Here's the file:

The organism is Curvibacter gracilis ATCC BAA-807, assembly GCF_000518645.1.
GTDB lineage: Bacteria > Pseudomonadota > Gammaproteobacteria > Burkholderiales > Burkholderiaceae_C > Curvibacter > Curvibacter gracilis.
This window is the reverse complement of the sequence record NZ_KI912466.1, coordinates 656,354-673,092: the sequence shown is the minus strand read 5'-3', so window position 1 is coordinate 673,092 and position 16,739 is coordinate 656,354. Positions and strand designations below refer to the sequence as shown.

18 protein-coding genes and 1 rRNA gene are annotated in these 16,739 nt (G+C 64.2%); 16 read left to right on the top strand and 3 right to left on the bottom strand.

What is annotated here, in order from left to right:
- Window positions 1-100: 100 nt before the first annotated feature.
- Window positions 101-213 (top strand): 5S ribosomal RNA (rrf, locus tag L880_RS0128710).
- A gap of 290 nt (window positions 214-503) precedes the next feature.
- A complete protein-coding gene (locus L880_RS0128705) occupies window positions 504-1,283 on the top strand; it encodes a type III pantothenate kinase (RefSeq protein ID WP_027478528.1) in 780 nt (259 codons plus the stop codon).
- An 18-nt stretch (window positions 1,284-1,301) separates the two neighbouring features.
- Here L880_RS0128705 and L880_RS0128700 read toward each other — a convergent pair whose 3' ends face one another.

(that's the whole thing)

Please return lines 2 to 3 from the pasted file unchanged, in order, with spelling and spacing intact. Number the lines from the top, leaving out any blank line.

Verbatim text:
GTDB lineage: Bacteria > Pseudomonadota > Gammaproteobacteria > Burkholderiales > Burkholderiaceae_C > Curvibacter > Curvibacter gracilis.
This window is the reverse complement of the sequence record NZ_KI912466.1, coordinates 656,354-673,092: the sequence shown is the minus strand read 5'-3', so window position 1 is coordinate 673,092 and position 16,739 is coordinate 656,354. Positions and strand designations below refer to the sequence as shown.